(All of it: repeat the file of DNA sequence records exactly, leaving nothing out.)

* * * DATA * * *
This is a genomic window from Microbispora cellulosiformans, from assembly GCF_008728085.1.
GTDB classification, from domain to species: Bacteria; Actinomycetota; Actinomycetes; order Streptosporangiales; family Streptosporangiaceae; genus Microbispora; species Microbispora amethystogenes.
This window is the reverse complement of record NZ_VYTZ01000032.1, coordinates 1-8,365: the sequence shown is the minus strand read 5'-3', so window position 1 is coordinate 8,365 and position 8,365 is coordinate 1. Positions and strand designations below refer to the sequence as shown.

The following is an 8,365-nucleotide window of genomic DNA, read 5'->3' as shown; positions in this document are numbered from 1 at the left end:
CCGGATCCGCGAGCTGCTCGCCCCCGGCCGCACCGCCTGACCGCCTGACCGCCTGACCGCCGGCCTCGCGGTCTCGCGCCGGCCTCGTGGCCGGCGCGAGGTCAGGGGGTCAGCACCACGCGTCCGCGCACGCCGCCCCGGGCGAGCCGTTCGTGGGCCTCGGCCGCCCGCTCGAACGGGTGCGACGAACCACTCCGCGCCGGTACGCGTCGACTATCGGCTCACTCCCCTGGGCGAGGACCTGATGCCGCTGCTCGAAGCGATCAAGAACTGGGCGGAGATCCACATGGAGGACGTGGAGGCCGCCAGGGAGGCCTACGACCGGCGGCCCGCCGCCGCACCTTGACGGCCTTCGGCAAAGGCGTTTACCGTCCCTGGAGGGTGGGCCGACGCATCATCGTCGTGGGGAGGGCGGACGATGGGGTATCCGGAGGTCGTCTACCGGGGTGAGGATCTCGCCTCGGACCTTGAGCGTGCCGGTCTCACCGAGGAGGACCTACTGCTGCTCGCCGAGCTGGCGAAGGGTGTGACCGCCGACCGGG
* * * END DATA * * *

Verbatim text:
This is a genomic window from Microbispora cellulosiformans, from assembly GCF_008728085.1.
GTDB classification, from domain to species: Bacteria; Actinomycetota; Actinomycetes; order Streptosporangiales; family Streptosporangiaceae; genus Microbispora; species Microbispora amethystogenes.
This window is the reverse complement of record NZ_VYTZ01000032.1, coordinates 1-8,365: the sequence shown is the minus strand read 5'-3', so window position 1 is coordinate 8,365 and position 8,365 is coordinate 1. Positions and strand designations below refer to the sequence as shown.

The following is an 8,365-nucleotide window of genomic DNA, read 5'->3' as shown; positions in this document are numbered from 1 at the left end:
CCGGATCCGCGAGCTGCTCGCCCCCGGCCGCACCGCCTGACCGCCTGACCGCCTGACCGCCGGCCTCGCGGTCTCGCGCCGGCCTCGTGGCCGGCGCGAGGTCAGGGGGTCAGCACCACGCGTCCGCGCACGCCGCCCCGGGCGAGCCGTTCGTGGGCCTCGGCCGCCCGCTCGAACGGGTGCGACGAACCACTCCGCGCCGGTACGCGTCGACTATCGGCTCACTCCCCTGGGCGAGGACCTGATGCCGCTGCTCGAAGCGATCAAGAACTGGGCGGAGATCCACATGGAGGACGTGGAGGCCGCCAGGGAGGCCTACGACCGGCGGCCCGCCGCCGCACCTTGACGGCCTTCGGCAAAGGCGTTTACCGTCCCTGGAGGGTGGGCCGACGCATCATCGTCGTGGGGAGGGCGGACGATGGGGTATCCGGAGGTCGTCTACCGGGGTGAGGATCTCGCCTCGGACCTTGAGCGTGCCGGTCTCACCGAGGAGGACCTACTGCTGCTCGCCGAGCTGGCGAAGGGTGTGACCGCCGACCGGG